New research led by the University of Cambridge has found an unusual pocket of rock at the boundary layer with Earth’s core, some 3,000 km beneath the surface. The enigmatic area of rock, which is located almost directly beneath the Hawaiian Islands, is one of several ultra-low velocity zones, which are so-called because earthquake waves slow to a crawl as they pass through them.
The research ( Nature Communications) reveals the complex internal variability of one of these pockets in detail, shedding light on the landscape of Earth’s deep interior and the processes operating within it.
Earth’s interior is layered like an onion: at the centre sits the iron-nickel core, surrounded by a thick layer known as the mantle, and on top of that a thin outer shell — the crust we live on. Although the mantle is solid rock, it is hot enough to flow extremely slowly. These internal convection currents feed heat to the surface, driving the movement of tectonic plates and fuelling volcanic eruptions.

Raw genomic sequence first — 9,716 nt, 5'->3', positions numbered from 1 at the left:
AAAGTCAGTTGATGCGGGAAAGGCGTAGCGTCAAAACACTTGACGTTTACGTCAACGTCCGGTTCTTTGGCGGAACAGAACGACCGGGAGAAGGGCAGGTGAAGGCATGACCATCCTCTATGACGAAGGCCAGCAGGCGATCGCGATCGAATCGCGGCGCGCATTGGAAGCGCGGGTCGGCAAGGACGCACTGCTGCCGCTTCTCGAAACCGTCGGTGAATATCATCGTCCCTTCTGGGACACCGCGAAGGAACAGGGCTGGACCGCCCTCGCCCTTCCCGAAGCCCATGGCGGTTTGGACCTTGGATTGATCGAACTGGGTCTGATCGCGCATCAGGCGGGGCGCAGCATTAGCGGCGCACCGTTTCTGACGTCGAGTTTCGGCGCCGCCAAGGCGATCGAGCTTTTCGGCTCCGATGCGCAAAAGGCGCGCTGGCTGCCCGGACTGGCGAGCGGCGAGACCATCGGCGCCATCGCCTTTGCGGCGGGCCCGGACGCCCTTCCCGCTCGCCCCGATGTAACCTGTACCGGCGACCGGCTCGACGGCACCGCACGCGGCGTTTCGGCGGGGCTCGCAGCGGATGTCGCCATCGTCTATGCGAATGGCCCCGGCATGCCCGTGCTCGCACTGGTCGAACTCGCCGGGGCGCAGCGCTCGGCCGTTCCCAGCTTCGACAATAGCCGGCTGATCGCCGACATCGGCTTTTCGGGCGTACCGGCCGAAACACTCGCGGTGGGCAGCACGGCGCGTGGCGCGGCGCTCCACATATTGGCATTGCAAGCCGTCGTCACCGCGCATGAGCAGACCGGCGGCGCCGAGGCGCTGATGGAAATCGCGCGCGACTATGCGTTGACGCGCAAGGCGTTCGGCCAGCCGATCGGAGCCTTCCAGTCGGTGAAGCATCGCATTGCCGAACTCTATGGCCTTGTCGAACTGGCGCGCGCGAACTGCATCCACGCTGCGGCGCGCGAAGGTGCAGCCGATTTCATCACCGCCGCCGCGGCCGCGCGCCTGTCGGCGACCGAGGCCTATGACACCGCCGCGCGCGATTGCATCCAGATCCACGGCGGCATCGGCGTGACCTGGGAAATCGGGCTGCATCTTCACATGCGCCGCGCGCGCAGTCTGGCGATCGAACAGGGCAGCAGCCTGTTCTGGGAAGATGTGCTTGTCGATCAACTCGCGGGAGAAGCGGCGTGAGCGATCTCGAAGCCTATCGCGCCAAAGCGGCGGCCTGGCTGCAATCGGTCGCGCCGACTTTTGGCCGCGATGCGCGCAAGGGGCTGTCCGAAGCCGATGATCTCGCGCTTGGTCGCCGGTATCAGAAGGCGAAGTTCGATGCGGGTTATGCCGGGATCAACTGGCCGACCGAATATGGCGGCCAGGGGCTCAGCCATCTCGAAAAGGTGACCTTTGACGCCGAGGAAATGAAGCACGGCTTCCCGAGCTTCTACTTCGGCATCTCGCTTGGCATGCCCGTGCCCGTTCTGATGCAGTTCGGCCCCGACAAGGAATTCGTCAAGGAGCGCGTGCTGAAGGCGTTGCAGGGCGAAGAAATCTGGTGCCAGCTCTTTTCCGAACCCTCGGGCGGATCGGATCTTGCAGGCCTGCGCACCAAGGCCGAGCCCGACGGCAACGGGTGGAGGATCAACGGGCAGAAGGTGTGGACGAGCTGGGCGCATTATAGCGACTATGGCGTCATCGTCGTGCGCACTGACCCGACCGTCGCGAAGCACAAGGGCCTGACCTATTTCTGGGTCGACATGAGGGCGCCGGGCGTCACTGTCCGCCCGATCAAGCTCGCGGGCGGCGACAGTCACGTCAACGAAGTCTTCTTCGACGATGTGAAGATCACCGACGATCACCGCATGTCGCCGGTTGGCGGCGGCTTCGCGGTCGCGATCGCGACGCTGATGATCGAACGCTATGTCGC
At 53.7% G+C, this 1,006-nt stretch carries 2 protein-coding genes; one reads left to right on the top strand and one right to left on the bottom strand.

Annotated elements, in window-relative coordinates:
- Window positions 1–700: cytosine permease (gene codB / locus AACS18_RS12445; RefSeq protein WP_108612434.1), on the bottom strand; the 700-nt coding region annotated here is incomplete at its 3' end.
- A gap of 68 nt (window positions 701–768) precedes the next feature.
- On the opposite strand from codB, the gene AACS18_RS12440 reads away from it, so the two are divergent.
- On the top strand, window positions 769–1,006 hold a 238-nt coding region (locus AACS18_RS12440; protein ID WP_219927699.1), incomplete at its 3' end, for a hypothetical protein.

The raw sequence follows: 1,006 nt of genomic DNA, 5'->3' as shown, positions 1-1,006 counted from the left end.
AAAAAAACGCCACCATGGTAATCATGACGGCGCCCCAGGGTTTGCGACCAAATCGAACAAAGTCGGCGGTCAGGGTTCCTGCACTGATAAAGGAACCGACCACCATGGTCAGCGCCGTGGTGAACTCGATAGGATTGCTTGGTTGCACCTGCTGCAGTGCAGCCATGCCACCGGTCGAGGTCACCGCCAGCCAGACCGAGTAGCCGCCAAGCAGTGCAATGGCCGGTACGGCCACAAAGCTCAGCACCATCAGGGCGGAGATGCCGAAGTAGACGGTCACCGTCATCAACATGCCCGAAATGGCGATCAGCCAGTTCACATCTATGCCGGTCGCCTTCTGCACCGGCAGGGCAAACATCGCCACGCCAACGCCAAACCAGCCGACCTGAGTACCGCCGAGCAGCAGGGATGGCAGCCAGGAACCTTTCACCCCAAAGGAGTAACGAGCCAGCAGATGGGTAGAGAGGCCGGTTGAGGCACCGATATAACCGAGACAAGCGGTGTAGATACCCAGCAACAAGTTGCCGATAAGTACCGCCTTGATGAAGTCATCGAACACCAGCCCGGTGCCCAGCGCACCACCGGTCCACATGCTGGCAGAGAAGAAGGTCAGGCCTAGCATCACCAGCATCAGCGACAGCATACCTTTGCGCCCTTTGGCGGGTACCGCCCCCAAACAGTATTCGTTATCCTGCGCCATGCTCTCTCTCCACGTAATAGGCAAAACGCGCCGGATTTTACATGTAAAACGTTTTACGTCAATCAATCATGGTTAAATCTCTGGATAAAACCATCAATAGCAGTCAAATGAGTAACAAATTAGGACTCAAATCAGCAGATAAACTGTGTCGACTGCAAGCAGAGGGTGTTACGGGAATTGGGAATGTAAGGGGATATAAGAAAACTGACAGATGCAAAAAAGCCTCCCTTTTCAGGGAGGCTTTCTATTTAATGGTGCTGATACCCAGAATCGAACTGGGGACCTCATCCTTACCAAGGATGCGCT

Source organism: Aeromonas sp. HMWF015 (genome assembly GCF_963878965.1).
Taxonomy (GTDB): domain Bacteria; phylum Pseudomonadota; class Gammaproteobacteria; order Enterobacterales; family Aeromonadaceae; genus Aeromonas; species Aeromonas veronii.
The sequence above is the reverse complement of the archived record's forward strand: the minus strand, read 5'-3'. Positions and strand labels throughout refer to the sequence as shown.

Scientists use seismic waves from earthquakes to see beneath Earth’s surface — the echoes and shadows of these waves revealing radar-like images of deep interior topography. But until recently, images of the structures at the core-mantle boundary have been grainy and difficult to interpret.
The researchers used the latest numerical modelling methods to reveal kilometre-scale structures at the core-mantle boundary. They observed a 40% reduction in the speed of seismic waves travelling at the base of the ultra-low velocity zone beneath Hawaii. According to the authors, this supports existing proposals that the zone contains much more iron than the surrounding rocks — meaning it is denser and more sluggish.